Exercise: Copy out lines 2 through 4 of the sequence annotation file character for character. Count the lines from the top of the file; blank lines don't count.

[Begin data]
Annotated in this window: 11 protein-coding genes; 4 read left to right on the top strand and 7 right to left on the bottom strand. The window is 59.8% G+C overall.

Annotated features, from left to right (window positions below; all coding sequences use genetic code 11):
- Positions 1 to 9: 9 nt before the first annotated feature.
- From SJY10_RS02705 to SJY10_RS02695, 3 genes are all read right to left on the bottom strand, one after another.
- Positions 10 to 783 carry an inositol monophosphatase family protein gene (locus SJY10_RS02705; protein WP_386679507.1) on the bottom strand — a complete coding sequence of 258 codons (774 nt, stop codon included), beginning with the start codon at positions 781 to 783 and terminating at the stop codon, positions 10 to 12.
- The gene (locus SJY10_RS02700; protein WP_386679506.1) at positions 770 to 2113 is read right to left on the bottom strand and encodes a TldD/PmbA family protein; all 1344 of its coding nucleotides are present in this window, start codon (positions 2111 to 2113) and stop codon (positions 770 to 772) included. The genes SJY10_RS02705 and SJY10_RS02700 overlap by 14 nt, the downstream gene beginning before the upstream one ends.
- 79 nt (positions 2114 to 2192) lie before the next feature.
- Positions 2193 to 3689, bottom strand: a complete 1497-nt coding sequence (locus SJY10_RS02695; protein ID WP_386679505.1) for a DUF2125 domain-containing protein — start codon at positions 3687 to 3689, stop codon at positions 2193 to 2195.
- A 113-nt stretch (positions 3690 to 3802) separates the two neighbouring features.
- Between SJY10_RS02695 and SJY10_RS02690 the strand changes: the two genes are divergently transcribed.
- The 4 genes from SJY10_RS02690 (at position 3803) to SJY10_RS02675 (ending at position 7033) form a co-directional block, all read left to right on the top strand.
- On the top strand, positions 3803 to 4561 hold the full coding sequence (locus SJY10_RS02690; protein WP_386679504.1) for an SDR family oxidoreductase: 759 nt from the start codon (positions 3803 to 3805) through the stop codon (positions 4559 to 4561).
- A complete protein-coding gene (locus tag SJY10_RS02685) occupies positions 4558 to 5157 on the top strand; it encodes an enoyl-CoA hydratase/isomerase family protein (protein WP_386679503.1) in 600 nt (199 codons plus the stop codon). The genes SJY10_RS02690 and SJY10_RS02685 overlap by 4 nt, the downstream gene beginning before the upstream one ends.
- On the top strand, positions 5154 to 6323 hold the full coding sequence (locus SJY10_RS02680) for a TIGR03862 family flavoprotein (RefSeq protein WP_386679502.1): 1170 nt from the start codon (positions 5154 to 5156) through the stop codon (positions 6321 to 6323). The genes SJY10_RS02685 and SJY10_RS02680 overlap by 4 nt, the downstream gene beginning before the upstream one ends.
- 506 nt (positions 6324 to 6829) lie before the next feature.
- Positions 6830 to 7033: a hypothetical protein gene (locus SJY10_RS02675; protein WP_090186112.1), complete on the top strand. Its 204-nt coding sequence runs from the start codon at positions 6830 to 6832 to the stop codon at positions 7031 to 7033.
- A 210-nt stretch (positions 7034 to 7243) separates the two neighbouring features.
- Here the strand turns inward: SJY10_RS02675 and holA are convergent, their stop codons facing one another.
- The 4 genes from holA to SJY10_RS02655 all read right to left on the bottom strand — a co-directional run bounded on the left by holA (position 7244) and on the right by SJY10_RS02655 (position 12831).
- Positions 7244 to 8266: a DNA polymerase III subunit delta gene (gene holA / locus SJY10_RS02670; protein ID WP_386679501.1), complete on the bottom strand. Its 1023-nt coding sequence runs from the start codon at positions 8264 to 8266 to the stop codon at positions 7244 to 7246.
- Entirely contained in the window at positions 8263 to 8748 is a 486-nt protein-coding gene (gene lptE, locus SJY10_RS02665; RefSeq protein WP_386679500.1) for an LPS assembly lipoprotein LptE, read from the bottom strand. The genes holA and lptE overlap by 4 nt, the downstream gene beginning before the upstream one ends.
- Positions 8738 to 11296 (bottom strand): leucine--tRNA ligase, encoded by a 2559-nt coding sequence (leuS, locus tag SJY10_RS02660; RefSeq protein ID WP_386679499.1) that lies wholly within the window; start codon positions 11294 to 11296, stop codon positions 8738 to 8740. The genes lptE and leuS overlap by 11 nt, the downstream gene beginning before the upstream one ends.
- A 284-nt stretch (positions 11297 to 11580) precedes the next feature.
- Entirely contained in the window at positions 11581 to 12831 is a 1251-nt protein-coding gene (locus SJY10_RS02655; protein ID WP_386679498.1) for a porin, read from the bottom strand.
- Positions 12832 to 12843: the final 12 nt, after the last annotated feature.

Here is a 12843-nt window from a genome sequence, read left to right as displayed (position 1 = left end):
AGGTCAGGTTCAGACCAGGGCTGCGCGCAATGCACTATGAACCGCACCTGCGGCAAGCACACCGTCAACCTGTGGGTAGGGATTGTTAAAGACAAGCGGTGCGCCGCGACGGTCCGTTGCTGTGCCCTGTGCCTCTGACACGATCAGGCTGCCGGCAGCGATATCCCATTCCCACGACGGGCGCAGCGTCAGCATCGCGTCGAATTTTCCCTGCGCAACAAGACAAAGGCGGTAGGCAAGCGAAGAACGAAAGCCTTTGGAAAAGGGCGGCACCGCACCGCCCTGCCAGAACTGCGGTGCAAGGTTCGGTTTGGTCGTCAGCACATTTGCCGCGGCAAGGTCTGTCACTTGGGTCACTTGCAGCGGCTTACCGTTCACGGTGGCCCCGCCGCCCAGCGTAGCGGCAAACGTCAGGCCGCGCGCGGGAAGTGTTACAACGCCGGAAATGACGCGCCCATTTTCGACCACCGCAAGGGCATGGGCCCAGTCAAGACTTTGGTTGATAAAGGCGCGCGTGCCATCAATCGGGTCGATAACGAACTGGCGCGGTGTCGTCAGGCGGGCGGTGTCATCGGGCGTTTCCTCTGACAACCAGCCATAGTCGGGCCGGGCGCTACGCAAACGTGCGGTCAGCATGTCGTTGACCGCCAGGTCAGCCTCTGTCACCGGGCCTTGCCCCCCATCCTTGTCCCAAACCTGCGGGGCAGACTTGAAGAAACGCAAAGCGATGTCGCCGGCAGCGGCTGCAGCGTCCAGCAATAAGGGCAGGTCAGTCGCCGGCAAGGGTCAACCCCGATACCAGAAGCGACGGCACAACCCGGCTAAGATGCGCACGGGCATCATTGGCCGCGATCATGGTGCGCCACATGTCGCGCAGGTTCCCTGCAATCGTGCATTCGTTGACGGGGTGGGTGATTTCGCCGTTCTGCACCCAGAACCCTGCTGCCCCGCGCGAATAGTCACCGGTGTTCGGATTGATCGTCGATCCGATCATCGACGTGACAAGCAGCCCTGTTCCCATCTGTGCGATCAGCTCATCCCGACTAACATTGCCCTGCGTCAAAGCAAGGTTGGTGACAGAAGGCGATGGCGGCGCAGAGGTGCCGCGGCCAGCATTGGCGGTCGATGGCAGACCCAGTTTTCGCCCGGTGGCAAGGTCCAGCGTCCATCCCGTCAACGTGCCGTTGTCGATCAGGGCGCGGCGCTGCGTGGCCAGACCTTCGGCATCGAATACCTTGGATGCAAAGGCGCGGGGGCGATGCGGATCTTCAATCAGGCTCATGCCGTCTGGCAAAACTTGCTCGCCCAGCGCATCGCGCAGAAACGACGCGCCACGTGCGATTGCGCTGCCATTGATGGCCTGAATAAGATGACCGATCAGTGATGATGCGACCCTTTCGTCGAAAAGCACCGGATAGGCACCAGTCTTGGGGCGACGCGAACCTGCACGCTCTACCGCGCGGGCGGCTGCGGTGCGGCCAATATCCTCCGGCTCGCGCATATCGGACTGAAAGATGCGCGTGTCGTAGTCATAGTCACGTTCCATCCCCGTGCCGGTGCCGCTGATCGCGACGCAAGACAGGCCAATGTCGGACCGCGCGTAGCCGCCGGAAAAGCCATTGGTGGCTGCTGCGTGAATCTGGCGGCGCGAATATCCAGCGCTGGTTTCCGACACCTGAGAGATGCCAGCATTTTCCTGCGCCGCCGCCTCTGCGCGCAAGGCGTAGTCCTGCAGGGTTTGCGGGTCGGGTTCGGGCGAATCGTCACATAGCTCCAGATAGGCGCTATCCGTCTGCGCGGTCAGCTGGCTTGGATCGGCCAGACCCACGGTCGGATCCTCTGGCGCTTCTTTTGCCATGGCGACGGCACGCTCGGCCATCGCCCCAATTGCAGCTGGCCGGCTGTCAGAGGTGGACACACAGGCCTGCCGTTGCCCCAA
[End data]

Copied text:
Annotated features, from left to right (window positions below; all coding sequences use genetic code 11):
- Positions 1 to 9: 9 nt before the first annotated feature.
- From SJY10_RS02705 to SJY10_RS02695, 3 genes are all read right to left on the bottom strand, one after another.